Monday, December 16, 2013

Emergence and Campai

I was asked to make the final remarks at the end of the banquet of the recent 14th RIES-Hokudai Symposium.* Quite an honor, but also a lot of pressure. One thing I've learned over the years is that humor rarely translates, and it's easy to accidentally offend in a foreign language. My only saving grace was that the expectations were low. The symposium theme is "mou" —meaning networks— and that presumably had to be weaved in too.  So what to say?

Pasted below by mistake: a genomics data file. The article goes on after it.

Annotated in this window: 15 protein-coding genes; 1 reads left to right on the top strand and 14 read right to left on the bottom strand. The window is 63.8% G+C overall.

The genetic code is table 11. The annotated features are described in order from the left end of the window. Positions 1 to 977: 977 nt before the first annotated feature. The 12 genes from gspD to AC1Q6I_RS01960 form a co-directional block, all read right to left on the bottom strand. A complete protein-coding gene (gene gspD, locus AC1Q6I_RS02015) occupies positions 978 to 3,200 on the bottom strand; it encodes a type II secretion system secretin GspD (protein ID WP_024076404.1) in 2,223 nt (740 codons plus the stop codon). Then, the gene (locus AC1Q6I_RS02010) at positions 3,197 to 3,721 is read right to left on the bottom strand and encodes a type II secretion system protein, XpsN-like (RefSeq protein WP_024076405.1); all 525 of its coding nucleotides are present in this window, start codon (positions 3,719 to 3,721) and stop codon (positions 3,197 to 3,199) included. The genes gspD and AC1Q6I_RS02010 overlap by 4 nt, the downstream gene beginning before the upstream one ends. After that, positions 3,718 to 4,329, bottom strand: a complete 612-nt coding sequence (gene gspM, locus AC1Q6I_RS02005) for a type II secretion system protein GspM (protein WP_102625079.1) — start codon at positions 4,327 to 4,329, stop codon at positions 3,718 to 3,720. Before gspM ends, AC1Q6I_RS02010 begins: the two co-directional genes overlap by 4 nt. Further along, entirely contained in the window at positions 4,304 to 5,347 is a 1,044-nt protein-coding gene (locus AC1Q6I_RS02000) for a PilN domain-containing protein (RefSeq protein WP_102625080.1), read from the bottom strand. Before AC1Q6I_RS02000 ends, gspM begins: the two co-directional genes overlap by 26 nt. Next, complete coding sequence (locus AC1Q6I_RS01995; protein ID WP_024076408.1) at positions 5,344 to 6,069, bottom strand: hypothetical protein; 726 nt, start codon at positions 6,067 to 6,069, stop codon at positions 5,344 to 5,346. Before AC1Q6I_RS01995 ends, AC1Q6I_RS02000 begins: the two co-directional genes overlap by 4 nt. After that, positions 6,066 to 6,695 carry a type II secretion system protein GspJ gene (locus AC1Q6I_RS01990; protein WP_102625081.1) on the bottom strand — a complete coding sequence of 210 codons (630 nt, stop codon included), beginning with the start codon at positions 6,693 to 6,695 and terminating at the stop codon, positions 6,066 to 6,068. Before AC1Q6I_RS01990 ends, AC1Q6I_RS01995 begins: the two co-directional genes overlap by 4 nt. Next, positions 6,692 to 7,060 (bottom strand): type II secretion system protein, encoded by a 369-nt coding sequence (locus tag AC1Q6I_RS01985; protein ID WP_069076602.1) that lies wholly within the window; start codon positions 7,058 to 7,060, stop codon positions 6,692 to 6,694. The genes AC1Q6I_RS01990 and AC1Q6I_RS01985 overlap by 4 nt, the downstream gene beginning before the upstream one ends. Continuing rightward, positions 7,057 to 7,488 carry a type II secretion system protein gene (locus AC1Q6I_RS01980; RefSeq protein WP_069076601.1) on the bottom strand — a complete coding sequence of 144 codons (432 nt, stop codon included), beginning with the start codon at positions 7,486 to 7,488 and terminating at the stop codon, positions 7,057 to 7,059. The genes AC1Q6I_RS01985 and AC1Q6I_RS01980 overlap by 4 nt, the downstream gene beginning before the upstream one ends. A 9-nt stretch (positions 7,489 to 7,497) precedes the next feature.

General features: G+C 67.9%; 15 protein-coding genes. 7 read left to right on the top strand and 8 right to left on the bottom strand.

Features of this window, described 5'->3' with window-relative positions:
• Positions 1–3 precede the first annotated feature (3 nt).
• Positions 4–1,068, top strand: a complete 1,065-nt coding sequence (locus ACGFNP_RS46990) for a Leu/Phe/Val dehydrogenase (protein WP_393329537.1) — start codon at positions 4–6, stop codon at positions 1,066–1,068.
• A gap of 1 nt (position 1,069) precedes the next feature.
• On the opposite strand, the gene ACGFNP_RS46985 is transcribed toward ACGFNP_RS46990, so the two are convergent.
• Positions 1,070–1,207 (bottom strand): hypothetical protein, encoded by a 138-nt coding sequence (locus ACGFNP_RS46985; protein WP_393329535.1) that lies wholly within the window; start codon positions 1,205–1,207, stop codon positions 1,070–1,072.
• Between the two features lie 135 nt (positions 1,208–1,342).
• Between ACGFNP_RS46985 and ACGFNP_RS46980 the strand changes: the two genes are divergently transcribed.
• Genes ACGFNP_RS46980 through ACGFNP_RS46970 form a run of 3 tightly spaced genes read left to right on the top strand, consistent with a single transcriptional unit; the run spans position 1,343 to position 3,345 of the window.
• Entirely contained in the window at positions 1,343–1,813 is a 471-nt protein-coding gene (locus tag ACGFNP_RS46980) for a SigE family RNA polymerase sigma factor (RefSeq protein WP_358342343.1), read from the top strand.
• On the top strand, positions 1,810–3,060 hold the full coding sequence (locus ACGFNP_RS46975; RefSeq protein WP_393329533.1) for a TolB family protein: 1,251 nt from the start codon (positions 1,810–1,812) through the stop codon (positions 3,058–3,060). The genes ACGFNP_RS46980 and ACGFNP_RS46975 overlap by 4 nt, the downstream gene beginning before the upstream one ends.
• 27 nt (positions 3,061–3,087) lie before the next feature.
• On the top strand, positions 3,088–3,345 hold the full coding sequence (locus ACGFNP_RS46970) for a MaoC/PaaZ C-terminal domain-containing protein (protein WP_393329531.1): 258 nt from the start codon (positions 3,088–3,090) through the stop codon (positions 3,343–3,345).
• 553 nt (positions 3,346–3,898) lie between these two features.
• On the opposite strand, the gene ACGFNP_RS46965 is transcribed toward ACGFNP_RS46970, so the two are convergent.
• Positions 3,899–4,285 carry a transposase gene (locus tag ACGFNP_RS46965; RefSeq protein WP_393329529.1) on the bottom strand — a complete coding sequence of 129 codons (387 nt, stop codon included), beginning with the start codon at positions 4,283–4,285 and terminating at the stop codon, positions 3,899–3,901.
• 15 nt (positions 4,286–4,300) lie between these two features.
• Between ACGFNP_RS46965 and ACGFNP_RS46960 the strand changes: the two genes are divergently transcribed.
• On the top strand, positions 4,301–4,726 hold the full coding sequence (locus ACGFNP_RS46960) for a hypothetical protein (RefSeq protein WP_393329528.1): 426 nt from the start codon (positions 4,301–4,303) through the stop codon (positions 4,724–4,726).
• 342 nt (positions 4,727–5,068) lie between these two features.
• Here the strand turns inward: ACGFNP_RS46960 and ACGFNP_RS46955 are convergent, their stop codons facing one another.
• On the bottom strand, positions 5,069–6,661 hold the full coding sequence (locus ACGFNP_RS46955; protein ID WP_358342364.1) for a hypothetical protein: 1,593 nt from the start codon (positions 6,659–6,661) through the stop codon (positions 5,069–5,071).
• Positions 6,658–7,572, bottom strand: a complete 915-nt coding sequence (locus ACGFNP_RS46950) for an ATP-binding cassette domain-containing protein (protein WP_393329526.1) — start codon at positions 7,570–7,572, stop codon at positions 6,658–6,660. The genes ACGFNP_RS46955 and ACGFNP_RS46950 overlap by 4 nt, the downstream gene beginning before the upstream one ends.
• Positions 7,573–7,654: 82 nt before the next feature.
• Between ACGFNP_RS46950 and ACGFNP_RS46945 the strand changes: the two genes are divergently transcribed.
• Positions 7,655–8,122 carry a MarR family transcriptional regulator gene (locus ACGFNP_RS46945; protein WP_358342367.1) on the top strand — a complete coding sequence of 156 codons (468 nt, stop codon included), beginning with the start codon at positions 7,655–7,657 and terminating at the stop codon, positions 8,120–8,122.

I started by saying "Minasan Konichiwa." That got a round of applause. Proof that the expectations really were low. But here's the kicker: I asked Professors Tsuda, Nakagaki and Ohta, in turn, to say "campai." Each did so but at a sound level that was barely audible. I then asked all three to say "campai." The volume of sound was not the sum of the three earlier statements which would have remained barely audible. Rather, it was loud enough for all to hear easily. This little experiment involving a social network with sound as the observable is indicative of a non-additive (nonlinear) emergent phenomenon. I did not tell my three participants that I planned to ask them to do this. So I really got lucky that the experiment worked as planned. In so doing, though, I was able to provide an example of emergent function arising from collective (network) behavior in a way that most of the audience was able to appreciate and toast to. It also served as a basis for the seminar I delivered the following day on the emergence of structure from Janus and striped particles. Campai!

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